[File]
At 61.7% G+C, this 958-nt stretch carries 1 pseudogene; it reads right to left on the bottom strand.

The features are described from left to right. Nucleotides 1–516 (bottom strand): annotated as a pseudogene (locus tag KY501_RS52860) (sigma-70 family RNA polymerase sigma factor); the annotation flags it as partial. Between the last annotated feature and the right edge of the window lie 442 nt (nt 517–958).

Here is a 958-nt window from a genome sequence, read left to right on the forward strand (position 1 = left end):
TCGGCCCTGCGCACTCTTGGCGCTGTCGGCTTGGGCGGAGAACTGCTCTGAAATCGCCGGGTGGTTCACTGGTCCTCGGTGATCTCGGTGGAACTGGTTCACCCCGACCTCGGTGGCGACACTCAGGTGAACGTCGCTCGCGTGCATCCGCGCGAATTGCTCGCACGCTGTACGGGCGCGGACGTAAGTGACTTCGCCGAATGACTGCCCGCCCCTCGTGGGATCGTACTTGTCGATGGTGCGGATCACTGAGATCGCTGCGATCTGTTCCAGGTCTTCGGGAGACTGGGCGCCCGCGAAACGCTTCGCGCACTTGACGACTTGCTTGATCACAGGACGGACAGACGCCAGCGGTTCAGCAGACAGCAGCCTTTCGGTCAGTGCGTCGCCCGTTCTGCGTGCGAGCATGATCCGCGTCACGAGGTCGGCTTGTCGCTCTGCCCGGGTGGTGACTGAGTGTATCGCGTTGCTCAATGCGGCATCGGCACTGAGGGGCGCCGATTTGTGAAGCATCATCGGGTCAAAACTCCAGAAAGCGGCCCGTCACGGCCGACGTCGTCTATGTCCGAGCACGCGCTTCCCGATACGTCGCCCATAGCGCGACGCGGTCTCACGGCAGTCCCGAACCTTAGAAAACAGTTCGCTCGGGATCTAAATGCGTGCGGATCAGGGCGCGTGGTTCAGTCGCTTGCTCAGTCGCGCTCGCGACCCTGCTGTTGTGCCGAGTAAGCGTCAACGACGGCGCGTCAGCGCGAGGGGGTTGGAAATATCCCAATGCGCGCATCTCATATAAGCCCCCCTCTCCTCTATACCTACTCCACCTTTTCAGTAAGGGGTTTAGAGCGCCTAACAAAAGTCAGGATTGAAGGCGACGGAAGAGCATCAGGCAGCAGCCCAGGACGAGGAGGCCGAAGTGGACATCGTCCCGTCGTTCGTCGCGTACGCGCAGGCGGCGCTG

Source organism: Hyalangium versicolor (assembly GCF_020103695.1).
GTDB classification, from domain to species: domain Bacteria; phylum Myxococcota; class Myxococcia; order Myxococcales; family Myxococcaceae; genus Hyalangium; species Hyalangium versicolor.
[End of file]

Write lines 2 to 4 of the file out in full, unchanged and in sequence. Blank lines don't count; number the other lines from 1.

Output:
The features are described from left to right. Nucleotides 1–516 (bottom strand): annotated as a pseudogene (locus tag KY501_RS52860) (sigma-70 family RNA polymerase sigma factor); the annotation flags it as partial. Between the last annotated feature and the right edge of the window lie 442 nt (nt 517–958).

Here is a 958-nt window from a genome sequence, read left to right on the forward strand (position 1 = left end):
TCGGCCCTGCGCACTCTTGGCGCTGTCGGCTTGGGCGGAGAACTGCTCTGAAATCGCCGGGTGGTTCACTGGTCCTCGGTGATCTCGGTGGAACTGGTTCACCCCGACCTCGGTGGCGACACTCAGGTGAACGTCGCTCGCGTGCATCCGCGCGAATTGCTCGCACGCTGTACGGGCGCGGACGTAAGTGACTTCGCCGAATGACTGCCCGCCCCTCGTGGGATCGTACTTGTCGATGGTGCGGATCACTGAGATCGCTGCGATCTGTTCCAGGTCTTCGGGAGACTGGGCGCCCGCGAAACGCTTCGCGCACTTGACGACTTGCTTGATCACAGGACGGACAGACGCCAGCGGTTCAGCAGACAGCAGCCTTTCGGTCAGTGCGTCGCCCGTTCTGCGTGCGAGCATGATCCGCGTCACGAGGTCGGCTTGTCGCTCTGCCCGGGTGGTGACTGAGTGTATCGCGTTGCTCAATGCGGCATCGGCACTGAGGGGCGCCGATTTGTGAAGCATCATCGGGTCAAAACTCCAGAAAGCGGCCCGTCACGGCCGACGTCGTCTATGTCCGAGCACGCGCTTCCCGATACGTCGCCCATAGCGCGACGCGGTCTCACGGCAGTCCCGAACCTTAGAAAACAGTTCGCTCGGGATCTAAATGCGTGCGGATCAGGGCGCGTGGTTCAGTCGCTTGCTCAGTCGCGCTCGCGACCCTGCTGTTGTGCCGAGTAAGCGTCAACGACGGCGCGTCAGCGCGAGGGGGTTGGAAATATCCCAATGCGCGCATCTCATATAAGCCCCCCTCTCCTCTATACCTACTCCACCTTTTCAGTAAGGGGTTTAGAGCGCCTAACAAAAGTCAGGATTGAAGGCGACGGAAGAGCATCAGGCAGCAGCCCAGGACGAGGAGGCCGAAGTGGACATCGTCCCGTCGTTCGTCGCGTACGCGCAGGCGGCGCTG